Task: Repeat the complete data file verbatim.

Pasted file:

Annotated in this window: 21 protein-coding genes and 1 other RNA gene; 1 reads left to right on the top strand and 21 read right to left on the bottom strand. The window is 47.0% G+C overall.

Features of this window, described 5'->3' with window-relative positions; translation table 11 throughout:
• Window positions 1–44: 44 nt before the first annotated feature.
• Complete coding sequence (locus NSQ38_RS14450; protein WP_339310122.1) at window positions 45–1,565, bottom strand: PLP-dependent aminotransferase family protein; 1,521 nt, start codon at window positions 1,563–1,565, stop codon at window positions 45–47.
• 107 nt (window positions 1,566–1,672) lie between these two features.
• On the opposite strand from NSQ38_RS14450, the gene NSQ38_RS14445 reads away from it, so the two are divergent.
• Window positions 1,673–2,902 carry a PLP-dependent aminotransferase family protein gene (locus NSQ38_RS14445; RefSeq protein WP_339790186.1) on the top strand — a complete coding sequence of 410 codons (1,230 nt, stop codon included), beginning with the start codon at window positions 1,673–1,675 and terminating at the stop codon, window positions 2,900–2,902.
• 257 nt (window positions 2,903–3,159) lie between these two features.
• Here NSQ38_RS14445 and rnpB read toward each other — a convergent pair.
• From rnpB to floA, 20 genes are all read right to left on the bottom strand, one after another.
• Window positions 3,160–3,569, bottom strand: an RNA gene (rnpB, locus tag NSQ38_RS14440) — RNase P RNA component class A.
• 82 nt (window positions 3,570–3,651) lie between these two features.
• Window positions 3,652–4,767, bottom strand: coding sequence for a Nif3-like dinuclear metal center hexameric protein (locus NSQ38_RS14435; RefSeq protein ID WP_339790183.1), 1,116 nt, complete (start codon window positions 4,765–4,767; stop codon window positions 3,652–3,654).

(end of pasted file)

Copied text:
Annotated in this window: 21 protein-coding genes and 1 other RNA gene; 1 reads left to right on the top strand and 21 read right to left on the bottom strand. The window is 47.0% G+C overall.

Features of this window, described 5'->3' with window-relative positions; translation table 11 throughout:
• Window positions 1–44: 44 nt before the first annotated feature.
• Complete coding sequence (locus NSQ38_RS14450; protein WP_339310122.1) at window positions 45–1,565, bottom strand: PLP-dependent aminotransferase family protein; 1,521 nt, start codon at window positions 1,563–1,565, stop codon at window positions 45–47.
• 107 nt (window positions 1,566–1,672) lie between these two features.
• On the opposite strand from NSQ38_RS14450, the gene NSQ38_RS14445 reads away from it, so the two are divergent.
• Window positions 1,673–2,902 carry a PLP-dependent aminotransferase family protein gene (locus NSQ38_RS14445; RefSeq protein WP_339790186.1) on the top strand — a complete coding sequence of 410 codons (1,230 nt, stop codon included), beginning with the start codon at window positions 1,673–1,675 and terminating at the stop codon, window positions 2,900–2,902.
• 257 nt (window positions 2,903–3,159) lie between these two features.
• Here NSQ38_RS14445 and rnpB read toward each other — a convergent pair.
• From rnpB to floA, 20 genes are all read right to left on the bottom strand, one after another.
• Window positions 3,160–3,569, bottom strand: an RNA gene (rnpB, locus tag NSQ38_RS14440) — RNase P RNA component class A.
• 82 nt (window positions 3,570–3,651) lie between these two features.
• Window positions 3,652–4,767, bottom strand: coding sequence for a Nif3-like dinuclear metal center hexameric protein (locus NSQ38_RS14435; RefSeq protein ID WP_339790183.1), 1,116 nt, complete (start codon window positions 4,765–4,767; stop codon window positions 3,652–3,654).